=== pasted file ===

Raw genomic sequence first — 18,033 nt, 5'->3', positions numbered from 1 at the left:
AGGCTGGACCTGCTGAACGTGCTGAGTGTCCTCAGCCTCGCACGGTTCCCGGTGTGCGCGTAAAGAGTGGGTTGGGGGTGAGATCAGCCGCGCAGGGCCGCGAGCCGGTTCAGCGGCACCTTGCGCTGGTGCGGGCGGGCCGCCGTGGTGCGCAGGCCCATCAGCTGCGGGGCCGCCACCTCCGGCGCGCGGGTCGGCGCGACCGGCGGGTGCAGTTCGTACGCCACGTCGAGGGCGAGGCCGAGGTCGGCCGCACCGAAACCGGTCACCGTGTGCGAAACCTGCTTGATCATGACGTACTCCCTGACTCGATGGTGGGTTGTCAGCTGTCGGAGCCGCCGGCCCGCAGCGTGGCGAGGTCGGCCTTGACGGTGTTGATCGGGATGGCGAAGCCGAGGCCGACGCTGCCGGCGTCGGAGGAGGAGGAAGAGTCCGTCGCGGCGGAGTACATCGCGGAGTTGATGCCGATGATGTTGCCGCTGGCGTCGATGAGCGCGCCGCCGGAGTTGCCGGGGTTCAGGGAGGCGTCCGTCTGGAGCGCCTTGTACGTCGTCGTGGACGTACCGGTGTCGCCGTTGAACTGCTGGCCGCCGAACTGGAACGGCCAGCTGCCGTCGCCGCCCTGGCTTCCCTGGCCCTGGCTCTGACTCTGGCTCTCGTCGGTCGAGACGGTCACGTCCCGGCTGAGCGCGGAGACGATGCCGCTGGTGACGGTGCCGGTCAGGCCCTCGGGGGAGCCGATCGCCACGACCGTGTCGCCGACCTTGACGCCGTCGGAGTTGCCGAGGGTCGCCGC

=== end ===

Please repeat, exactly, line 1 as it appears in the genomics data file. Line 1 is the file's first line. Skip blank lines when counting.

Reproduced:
Raw genomic sequence first — 18,033 nt, 5'->3', positions numbered from 1 at the left: